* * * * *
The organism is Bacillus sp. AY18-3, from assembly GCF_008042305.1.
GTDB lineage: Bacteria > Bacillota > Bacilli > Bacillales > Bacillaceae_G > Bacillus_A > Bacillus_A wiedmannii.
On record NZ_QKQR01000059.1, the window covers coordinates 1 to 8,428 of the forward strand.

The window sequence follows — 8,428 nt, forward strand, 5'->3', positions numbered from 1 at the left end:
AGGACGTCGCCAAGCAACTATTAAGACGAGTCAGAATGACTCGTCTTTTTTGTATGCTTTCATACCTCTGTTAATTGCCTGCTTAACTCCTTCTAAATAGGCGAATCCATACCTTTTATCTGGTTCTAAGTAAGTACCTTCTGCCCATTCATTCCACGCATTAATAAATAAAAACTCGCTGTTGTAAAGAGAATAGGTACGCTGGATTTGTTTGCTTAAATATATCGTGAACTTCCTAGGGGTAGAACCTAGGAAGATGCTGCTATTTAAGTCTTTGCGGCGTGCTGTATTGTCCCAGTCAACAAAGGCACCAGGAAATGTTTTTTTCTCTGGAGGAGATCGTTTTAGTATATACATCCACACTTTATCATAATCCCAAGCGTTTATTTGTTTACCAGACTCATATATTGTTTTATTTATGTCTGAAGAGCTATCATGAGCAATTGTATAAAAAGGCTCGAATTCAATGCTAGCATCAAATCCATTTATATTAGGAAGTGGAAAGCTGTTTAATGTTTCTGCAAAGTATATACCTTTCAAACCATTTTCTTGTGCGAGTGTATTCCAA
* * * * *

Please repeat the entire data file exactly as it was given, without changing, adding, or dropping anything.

The organism is Bacillus sp. AY18-3, from assembly GCF_008042305.1.
GTDB lineage: Bacteria > Bacillota > Bacilli > Bacillales > Bacillaceae_G > Bacillus_A > Bacillus_A wiedmannii.
On record NZ_QKQR01000059.1, the window covers coordinates 1 to 8,428 of the forward strand.

The window sequence follows — 8,428 nt, forward strand, 5'->3', positions numbered from 1 at the left end:
AGGACGTCGCCAAGCAACTATTAAGACGAGTCAGAATGACTCGTCTTTTTTGTATGCTTTCATACCTCTGTTAATTGCCTGCTTAACTCCTTCTAAATAGGCGAATCCATACCTTTTATCTGGTTCTAAGTAAGTACCTTCTGCCCATTCATTCCACGCATTAATAAATAAAAACTCGCTGTTGTAAAGAGAATAGGTACGCTGGATTTGTTTGCTTAAATATATCGTGAACTTCCTAGGGGTAGAACCTAGGAAGATGCTGCTATTTAAGTCTTTGCGGCGTGCTGTATTGTCCCAGTCAACAAAGGCACCAGGAAATGTTTTTTTCTCTGGAGGAGATCGTTTTAGTATATACATCCACACTTTATCATAATCCCAAGCGTTTATTTGTTTACCAGACTCATATATTGTTTTATTTATGTCTGAAGAGCTATCATGAGCAATTGTATAAAAAGGCTCGAATTCAATGCTAGCATCAAATCCATTTATATTAGGAAGTGGAAAGCTGTTTAATGTTTCTGCAAAGTATATACCTTTCAAACCATTTTCTTGTGCGAGTGTATTCCAA